“And of his fullness have all we received, and grace for grace.” (John 1:16)
Whether exercising, consuming too much salt, or working out in the heat of the summer, there are times when we get really thirsty for a glass of water. We drink until we’re satisfied, or until we’re thirsty again, and our bodies absorb all the water we need. Clean drinking water is important, and even more so is the body’s ability to absorb water.
So what does any of this have to do with grace?
Just as absorption is an important aspect for our physical health, it’s even more important when it comes to spiritual virtues. In his Expositions of Holy Scripture, Alexander MacLaren wrote that, “Just as a careful gardener will stand over a plant that needs water, and will pour the water on the surface until the earth has drunk it up, and then add a little more; so He gives step by step, grace for grace, an uninterrupted bestowal, yet regulated according to the absorbing power of the heart that receives it.”
Grace is a quality that we can grow in
This is great news for those of us who have a grace deficiency! “But grow in grace,” Peter encourages believers, “and in the knowledge of our Lord and Saviour Jesus Christ. To him be glory both now and for ever. Amen.” (2 Peter 3:18). Earlier in 2 Peter, he writes that with growth comes fruitfulness (2 Peter 1:8). If we are ever feeling less than productive in our relationships with God and one another, we ought to do a check on the absorbing power of our heart. While our personal preference would have us do unto others as we think they deserve, we ought rather to give what is not deserved, just as God gives to us.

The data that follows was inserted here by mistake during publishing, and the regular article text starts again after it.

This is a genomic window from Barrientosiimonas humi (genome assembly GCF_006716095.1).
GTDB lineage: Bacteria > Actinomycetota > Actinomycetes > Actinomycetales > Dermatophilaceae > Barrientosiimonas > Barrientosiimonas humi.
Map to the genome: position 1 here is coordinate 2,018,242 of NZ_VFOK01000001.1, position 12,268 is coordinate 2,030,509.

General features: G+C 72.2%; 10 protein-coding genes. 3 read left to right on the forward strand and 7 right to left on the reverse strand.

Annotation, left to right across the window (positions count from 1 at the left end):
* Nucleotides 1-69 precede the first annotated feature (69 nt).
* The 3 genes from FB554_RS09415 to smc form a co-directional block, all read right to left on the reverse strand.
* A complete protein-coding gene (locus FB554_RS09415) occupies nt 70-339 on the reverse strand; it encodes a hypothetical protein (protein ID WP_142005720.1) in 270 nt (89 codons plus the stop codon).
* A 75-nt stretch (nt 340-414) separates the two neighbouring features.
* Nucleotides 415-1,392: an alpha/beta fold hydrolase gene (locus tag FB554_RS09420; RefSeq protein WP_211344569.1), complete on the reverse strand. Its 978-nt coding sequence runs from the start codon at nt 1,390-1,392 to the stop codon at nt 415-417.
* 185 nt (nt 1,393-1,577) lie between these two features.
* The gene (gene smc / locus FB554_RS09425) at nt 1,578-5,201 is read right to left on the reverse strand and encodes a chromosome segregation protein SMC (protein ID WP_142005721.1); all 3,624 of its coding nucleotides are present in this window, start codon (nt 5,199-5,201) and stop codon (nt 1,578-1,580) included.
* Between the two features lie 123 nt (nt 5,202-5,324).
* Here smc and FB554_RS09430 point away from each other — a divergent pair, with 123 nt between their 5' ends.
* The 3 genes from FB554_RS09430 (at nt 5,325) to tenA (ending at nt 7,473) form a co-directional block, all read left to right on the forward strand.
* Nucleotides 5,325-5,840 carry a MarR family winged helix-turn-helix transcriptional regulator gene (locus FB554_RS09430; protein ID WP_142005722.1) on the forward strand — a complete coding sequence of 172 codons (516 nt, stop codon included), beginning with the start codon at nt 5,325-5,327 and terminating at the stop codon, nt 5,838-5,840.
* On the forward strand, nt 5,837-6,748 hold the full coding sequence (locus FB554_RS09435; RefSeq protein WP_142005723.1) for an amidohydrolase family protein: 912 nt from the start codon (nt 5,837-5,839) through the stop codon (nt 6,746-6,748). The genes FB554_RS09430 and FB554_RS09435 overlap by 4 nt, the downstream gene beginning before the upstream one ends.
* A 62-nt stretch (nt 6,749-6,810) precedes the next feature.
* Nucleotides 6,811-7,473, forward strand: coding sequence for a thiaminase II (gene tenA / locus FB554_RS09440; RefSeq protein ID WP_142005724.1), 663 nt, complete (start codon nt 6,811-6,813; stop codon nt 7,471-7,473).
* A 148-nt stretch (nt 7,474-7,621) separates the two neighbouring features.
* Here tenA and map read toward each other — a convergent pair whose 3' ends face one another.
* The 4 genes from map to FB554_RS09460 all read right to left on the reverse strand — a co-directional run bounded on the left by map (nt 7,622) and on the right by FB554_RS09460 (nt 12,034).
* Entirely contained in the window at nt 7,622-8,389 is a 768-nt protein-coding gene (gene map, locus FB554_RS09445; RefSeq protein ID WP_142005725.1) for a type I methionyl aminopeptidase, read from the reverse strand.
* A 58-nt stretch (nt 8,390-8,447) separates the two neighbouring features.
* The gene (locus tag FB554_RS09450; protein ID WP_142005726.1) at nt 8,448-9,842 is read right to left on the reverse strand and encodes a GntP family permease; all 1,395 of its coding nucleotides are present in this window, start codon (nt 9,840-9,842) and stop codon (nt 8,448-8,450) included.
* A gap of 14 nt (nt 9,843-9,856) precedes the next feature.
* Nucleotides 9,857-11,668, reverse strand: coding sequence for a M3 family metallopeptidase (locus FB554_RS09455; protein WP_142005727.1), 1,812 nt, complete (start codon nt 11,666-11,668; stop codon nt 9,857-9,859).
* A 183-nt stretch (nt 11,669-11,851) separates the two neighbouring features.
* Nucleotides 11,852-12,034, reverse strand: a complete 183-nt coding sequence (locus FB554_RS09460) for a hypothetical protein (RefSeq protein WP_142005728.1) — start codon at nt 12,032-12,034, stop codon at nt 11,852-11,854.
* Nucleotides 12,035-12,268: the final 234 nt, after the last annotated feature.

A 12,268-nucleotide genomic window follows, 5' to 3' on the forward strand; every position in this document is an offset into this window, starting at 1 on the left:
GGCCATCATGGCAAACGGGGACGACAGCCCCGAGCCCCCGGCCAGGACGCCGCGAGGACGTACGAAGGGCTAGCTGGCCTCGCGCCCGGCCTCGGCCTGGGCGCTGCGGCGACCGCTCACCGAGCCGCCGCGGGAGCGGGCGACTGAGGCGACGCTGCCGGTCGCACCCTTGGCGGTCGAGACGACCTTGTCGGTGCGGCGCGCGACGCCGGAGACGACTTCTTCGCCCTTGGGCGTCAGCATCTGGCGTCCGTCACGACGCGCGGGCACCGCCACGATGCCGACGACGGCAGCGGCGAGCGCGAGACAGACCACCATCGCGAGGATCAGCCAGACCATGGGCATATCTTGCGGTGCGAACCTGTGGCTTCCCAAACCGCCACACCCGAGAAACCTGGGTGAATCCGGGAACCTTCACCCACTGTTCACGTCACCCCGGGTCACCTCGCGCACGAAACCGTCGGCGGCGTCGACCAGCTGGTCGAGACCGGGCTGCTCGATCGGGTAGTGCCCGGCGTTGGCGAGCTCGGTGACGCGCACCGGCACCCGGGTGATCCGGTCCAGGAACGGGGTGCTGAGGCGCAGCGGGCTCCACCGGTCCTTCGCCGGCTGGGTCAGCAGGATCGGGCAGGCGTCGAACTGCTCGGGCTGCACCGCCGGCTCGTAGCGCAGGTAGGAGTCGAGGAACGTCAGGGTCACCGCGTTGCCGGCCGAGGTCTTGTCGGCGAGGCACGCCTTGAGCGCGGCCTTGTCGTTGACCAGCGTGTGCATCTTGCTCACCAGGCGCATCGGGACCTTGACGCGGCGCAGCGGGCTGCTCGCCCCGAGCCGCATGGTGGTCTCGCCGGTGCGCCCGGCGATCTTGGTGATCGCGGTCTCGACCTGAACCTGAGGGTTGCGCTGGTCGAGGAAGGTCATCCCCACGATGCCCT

More great news about the gift of grace
More great news about the gift of grace is that it is something that we can abound in. To abound means not just to be full, but to be overflowing, not just to survive, but to thrive. Certainly this is not possible in and of ourselves – that would completely defeat the original purpose of grace – but overflowing grace is possible with God. “And God is able to make all grace abound toward you; that ye, always having all sufficiency in all things, may abound to every good work:” (2 Corinthians 9:8).
In order for us to abound in grace, we must be willing to give it away. As Matthew Henry said, “God gives not only enough for ourselves, but that also wherewith we may supply the wants of others, and this should be as seed to be sown.” If we want to live lives with grace abounding, we need to be prepared to live lives that demonstrate grace faithfully and consistently to others.